An exceptional book is like an exceptional teacher; an academic career may only provide one or two memorable teachers, while books because of their constant renewal offer many opportunities for memorable Authors/Teachers. Mr. Joseph Ellis has produced just such a literary rarity with his work, "Founding Brothers". The events surrounding The American Revolution are familiar in generalities to most, and the information is generally romanticized beyond recognition. The Author has a very informative as well as a strong, appealing narrative style that communicates a wealth of facts but does not induce the drowsiness of many historical works whose pages turn as if made of lead.
Some have taken issue with the Author's style as being too loose or informal, and by implication arguably less than accurate. The notes at the book's end are not normally an area I spend a great deal of time with, however in this instance the Author shares his philosophy toward providing "sensible" documentation to his book. I believe this is refreshing and answers any critics. Firstly, a complete listing of references would be longer than the book, and a completely honest disclosure would require that he dredge up every piece of information that he has read and been influenced by for 30 years. Finally, he comments on those sources he has found to be particularly useful to his work, and they were interesting enough for a reader to enjoy as well.
Everyone will have their favorite from amongst the six sections of the book. I believe they all are uniformly excellent, however two were of greater interest to me.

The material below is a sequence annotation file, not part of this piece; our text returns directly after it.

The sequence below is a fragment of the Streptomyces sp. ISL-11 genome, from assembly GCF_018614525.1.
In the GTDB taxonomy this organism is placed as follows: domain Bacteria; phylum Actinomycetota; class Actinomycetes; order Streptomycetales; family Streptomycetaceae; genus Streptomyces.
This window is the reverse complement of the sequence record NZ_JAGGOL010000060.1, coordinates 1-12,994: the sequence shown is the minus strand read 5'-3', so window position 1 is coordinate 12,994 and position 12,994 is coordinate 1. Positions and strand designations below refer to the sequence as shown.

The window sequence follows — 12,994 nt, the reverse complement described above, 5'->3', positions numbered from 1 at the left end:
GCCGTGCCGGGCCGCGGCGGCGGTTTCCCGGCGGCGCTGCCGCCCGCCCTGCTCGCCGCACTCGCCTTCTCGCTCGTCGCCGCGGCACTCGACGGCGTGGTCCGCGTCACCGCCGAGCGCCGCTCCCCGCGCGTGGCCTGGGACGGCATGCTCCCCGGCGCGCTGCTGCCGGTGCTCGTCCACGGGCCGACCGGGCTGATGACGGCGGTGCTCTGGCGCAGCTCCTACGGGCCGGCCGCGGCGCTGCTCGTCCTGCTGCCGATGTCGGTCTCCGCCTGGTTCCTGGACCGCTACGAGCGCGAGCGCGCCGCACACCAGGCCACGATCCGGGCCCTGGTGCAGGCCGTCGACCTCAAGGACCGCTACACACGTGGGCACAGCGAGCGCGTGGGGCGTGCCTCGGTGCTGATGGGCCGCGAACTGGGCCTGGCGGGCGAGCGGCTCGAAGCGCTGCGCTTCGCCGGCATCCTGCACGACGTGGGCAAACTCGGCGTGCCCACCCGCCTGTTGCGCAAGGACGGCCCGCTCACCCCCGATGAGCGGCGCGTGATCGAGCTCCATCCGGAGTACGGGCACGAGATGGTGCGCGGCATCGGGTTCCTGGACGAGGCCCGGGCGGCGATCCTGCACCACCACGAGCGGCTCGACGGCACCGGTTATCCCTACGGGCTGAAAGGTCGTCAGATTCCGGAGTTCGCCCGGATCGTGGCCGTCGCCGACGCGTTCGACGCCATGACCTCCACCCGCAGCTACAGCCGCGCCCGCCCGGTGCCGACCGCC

"The Duel" that took place between Aaron Burr and Alexander Hamilton in 1804 is an oft-mentioned bit of this Country's History. I have read many accounts of the event and none approach the level of detail and perceptive commentary that Mr. Ellis has presented. This death of one man, and the death of another's career is a vastly complicated event. It is true the actual discharging of weapons took only a moment, and that is usually where the analysis stops, and then the consequences that follow are listed. Happily in this work this is not the case as the Author brings nearly 2 decades of acrimony between these two men to bear on why they eventually found themselves in mortal conflict. This background is documented with depth but also with restraint, all the information without needless additional commentary. Mr. Ellis writes very well. He can enjoy an economical use of words, as he does not suffer from the impairment of being fascinated with the sound of his thoughts.
"The Friendship" has to be one of the most eloquent expositions of the final years of relations between 2 former Presidents, Adams and Jefferson. They may have been writing to one another, however they also documented their ideas of what the Revolution was for and what it meant, that the two men were polar opposites, from their style of speech, to their politics, personal conduct, and what they believed they had done for History, only makes the reading all the better. Again the Author communicates grand theories of these men, without getting tangled in minutiae.
The Author clearly knows his subjects and he shares and expands his reader's knowledge with the skill that he employs with his pen. He is not a man who suffers from hero worship, nor is he a revisionist. Mr. Ellis does not present these Revolutionary players with the façade of Patriotism hiding faults, nor does he lack the objectivity to present all the players with scholarly detachment.
If more Historians wrote in this style we would not be subject to the surveys that routinely demonstrate how Historically illiterate our Children and many adults are. History can be fascinating, or lethally dull. Those who present it will determine what we will know of our past, and happily Mr. Ellis is at the forefront of documenting History with style that is enticing to read, and with content that is meticulous and objective.